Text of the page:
Letters to the Editor, Mar. 30

Cartoon by Jim Meadows

Making Stuyvesant Cove flourish

Re: “Spring is here: The proof is in the park,” T&V, Mar. 23

Kudos to Liza Mindemann, park manager at Stuyvesant Cove Park, for her work at the park and her T&V article about the park. And our thanks to her for mentioning that the park exists today because of sustained community advocacy.

Members of our community, some now gone, led the fight that succeeded in defeating the planned over-development that would have blocked access to the waterfront. It is so easy for this effort to be forgotten when area populations and demographics change as much as our neighborhood has over the last several decades.

Many people know the Stuyvesant Cove Park Association as the group responsible for presenting the free concert series in the park each summer. But the SCPA has a long history of assisting Solar One by recruiting volunteers, purchasing mulch, providing funds to replace plants swept away by Hurricane Sandy or paying for fencing to protect those plants as they took root and established themselves.

In 2016, a new financial arrangement was put in place and the SCPA agreed to pay a fee to Solar One for each event we held at the park. These fees would be used by Solar 1 in their work to continue to maintain and beautify the park and the SCPA applauds the plan to bring more native plants to the site.

The 2017 Free Summer Concert Series is currently being planned giving folks one more reason to visit this very special oasis… come to stroll along its paths, revel in the explosion of colors and maybe even dance! There’s so much to do at Stuyvesant Cove Park.

The Board of Directors of the Stuyvesant Cove Park Association, Inc.:
Martin J. Barrett, Gary Papush, Arnold S. Lehman, Jo-Ann M. Polise, Frank Gribbon, Ellen Imbimbo, Frank Scala, Charles G. Sturcken

Suggestions for a new health care plan

The proposed American Health Care Act eliminated the mandates in our present Affordable Care Act. However, that new bill required (dare I say mandates) people to “maintain” coverage in order to avoid a penalty. The mandate was still in the wrong place! If we must have a requirement – just one requirement – shouldn’t it be to require people to actually have an appointment with a personal care physician at least once a year? Shouldn’t the whole idea behind health care be to protect the general population from communicable diseases? We require drivers to pass a test and carry insurance – to protect all Americans – so why should health care be any different? We can establish the best way to provide affordable health insurance for all, but what difference does it make if people are walking around spreading tuberculosis, West Nile, Zika, etc., because they’re not required to actually see a personal care physician at least once a year?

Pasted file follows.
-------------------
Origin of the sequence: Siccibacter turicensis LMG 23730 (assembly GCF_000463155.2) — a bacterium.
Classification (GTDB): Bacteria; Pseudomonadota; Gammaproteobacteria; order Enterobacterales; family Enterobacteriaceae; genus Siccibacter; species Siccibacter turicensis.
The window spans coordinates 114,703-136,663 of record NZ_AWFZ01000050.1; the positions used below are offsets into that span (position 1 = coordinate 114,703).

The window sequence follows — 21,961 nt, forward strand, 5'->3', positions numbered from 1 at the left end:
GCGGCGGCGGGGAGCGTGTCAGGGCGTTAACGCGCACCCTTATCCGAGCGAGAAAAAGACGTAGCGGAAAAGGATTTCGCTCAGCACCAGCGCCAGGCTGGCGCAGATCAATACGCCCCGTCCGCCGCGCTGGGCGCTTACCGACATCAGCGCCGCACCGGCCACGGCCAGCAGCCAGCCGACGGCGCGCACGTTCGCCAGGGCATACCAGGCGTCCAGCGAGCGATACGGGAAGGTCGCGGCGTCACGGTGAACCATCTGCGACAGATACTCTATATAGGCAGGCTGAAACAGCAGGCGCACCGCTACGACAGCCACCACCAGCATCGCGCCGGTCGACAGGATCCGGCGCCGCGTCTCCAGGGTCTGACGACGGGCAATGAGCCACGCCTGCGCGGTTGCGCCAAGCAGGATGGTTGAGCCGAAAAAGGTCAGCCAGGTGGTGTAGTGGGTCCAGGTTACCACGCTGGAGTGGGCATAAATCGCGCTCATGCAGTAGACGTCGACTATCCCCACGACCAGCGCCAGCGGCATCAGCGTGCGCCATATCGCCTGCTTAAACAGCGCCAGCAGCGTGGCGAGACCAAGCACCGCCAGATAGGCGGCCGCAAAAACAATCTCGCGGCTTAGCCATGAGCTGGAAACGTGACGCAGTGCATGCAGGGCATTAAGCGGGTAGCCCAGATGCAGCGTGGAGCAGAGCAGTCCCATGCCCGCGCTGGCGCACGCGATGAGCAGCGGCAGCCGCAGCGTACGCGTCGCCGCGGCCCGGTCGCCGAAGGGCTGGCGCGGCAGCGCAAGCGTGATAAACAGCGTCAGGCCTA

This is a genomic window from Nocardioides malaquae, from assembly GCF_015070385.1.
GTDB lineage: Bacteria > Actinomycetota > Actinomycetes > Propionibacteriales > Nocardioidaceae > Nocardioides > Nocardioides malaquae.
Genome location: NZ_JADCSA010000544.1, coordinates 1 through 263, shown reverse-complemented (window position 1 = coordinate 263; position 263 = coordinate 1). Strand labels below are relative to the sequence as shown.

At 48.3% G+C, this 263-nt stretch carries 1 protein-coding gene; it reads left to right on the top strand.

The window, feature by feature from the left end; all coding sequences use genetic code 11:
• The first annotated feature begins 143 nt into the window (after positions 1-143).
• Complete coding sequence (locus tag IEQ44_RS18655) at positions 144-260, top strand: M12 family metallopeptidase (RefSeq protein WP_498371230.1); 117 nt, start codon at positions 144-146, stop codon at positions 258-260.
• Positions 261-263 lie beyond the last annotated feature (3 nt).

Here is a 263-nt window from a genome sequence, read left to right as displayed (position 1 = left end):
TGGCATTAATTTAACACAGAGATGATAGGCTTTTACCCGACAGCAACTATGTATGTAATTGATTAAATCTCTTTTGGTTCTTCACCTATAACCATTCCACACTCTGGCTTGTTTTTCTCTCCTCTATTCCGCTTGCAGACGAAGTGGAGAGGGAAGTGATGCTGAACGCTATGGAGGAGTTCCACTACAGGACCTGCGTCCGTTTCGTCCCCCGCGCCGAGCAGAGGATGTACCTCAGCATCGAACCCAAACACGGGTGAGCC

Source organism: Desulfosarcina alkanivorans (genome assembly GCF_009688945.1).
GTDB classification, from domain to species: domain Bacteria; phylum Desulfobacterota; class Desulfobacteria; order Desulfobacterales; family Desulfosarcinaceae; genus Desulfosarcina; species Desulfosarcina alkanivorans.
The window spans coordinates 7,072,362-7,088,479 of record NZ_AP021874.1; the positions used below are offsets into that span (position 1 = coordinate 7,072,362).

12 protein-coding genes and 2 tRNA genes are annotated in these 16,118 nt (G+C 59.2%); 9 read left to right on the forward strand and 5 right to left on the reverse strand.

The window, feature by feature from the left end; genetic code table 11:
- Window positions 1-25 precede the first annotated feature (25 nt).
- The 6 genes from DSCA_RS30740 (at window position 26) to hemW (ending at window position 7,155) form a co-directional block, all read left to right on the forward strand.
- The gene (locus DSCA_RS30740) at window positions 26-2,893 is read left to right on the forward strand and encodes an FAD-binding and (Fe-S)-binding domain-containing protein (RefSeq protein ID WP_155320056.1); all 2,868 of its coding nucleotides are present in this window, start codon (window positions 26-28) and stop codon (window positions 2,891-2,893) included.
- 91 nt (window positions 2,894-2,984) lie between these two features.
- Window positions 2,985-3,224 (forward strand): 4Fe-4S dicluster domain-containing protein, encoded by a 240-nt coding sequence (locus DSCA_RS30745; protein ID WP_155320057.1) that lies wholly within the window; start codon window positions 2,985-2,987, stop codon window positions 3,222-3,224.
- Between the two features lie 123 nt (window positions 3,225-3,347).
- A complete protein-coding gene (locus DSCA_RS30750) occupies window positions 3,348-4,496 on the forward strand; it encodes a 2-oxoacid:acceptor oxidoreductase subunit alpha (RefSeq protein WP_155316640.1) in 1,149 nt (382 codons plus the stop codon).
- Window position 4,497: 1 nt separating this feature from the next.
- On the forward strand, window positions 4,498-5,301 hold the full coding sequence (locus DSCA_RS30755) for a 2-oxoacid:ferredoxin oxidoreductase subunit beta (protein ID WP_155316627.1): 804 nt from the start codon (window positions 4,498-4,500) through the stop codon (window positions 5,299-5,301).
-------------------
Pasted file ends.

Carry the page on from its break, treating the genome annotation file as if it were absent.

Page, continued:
I’m a firm proponent of personal liberty, and usually stand against government mandates unless absolutely necessary. That said, in addition to the mandate I suggested above, I’d also be comfortable with maintaining two of the requirements of our present Affordable Care Act – to have health insurance, and to require insurance companies to provide minimal essential coverage. Both of these components help spread the costs of healthcare over a greater universe of Americans, thus driving down the premiums of the more-expensive-to-insure. However, as a staunch fiscal-conservative, I like these two additional mandates because (by driving down the cost of premiums) they reduce the government subsidies necessary to make insurance affordable for all; and that helps control our budget deficit and reduces our national debt – which makes me happy!

If you agree with any of what I’ve said, please contact your elected federal officials – Congresswoman Carolyn Maloney, Senator Gillibrand and Senator Schumer – and exercise your voice.

Robert Ardini


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